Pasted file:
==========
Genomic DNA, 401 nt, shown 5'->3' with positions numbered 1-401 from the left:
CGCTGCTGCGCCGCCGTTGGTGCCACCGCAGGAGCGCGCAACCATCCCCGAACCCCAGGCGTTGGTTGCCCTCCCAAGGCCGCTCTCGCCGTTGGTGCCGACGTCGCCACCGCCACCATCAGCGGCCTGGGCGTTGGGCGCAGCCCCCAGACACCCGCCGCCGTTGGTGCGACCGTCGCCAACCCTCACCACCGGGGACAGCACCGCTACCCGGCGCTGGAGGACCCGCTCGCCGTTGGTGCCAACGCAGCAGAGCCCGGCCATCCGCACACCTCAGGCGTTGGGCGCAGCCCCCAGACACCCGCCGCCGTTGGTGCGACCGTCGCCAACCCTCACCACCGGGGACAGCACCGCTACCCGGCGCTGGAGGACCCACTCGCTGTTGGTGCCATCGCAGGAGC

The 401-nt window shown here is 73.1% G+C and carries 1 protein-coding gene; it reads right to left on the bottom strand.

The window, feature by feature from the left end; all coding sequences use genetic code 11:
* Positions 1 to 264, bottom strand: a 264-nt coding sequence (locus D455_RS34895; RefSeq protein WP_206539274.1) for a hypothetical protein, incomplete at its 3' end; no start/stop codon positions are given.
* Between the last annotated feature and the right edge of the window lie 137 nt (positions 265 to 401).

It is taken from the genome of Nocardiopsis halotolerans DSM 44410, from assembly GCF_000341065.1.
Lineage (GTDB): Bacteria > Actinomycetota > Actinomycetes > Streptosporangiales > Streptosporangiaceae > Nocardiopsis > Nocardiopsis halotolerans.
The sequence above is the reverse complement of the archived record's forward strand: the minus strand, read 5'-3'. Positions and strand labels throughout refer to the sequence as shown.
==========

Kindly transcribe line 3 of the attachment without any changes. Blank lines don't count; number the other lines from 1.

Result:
The 401-nt window shown here is 73.1% G+C and carries 1 protein-coding gene; it reads right to left on the bottom strand.